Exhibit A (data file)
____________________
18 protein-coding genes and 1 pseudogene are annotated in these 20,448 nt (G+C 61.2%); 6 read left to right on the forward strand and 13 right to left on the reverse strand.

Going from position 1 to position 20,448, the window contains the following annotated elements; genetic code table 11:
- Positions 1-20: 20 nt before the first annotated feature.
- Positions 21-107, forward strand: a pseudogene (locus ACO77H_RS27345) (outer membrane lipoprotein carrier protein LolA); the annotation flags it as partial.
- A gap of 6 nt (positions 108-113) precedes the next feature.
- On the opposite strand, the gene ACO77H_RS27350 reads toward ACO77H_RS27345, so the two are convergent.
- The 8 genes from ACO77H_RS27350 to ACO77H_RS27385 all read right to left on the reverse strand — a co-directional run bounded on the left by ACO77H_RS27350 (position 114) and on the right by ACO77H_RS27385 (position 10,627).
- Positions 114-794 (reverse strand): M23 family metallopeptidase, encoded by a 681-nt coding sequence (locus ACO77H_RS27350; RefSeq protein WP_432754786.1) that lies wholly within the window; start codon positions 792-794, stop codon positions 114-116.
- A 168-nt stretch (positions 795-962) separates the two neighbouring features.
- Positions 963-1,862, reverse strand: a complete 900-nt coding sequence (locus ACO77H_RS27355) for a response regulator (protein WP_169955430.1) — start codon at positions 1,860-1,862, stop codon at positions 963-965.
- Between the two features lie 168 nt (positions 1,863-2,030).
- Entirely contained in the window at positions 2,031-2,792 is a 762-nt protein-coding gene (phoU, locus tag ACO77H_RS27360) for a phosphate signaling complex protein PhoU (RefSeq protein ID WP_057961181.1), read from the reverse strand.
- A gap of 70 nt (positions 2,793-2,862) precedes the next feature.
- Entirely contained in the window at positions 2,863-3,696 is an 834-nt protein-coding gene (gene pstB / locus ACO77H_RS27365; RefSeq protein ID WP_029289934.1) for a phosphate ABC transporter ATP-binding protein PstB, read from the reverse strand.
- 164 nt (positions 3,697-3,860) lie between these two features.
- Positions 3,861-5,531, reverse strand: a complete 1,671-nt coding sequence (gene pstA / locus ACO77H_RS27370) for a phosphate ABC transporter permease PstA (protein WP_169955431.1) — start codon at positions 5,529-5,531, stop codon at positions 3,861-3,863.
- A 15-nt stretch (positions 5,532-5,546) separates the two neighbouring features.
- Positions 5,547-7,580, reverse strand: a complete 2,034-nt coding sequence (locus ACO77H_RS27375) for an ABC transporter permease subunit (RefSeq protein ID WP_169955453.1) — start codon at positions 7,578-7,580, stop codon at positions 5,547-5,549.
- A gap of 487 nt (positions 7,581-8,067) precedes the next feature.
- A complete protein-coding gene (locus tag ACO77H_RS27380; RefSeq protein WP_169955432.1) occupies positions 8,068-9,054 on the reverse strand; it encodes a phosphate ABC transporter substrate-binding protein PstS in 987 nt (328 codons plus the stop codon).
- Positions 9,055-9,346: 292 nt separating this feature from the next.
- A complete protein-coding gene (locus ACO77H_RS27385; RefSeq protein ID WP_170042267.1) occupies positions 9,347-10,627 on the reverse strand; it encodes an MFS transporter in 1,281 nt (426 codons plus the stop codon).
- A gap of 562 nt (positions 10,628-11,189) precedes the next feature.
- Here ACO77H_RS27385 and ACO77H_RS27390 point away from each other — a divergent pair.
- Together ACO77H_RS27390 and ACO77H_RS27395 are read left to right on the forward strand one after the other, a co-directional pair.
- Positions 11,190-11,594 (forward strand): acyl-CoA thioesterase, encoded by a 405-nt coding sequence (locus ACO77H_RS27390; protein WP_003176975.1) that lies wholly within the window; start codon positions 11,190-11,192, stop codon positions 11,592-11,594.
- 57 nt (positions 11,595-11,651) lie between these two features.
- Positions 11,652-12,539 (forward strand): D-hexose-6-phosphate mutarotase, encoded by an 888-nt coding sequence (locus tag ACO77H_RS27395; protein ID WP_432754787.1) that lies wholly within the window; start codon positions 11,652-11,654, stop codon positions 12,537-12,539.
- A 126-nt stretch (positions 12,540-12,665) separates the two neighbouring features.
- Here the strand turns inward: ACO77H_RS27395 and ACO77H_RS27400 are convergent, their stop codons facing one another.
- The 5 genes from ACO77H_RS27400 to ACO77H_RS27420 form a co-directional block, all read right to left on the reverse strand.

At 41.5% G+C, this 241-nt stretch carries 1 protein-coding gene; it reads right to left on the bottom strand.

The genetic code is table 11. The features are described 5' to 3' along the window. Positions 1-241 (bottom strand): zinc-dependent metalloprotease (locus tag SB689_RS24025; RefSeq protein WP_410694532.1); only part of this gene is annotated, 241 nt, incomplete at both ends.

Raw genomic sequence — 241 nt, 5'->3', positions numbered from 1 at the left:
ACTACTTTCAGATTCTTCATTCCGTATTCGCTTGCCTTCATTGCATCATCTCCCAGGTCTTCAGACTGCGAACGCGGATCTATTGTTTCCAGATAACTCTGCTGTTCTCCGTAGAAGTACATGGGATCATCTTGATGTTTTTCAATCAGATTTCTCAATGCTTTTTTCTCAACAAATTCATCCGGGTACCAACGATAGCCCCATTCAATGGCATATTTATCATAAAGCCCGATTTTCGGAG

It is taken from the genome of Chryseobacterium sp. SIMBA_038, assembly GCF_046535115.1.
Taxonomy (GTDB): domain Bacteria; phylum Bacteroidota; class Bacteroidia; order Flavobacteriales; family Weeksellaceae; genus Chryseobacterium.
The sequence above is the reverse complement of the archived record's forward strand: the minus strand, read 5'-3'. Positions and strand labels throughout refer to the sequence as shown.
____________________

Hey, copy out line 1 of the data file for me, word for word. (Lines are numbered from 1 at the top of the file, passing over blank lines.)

18 protein-coding genes and 1 pseudogene are annotated in these 20,448 nt (G+C 61.2%); 6 read left to right on the forward strand and 13 right to left on the reverse strand.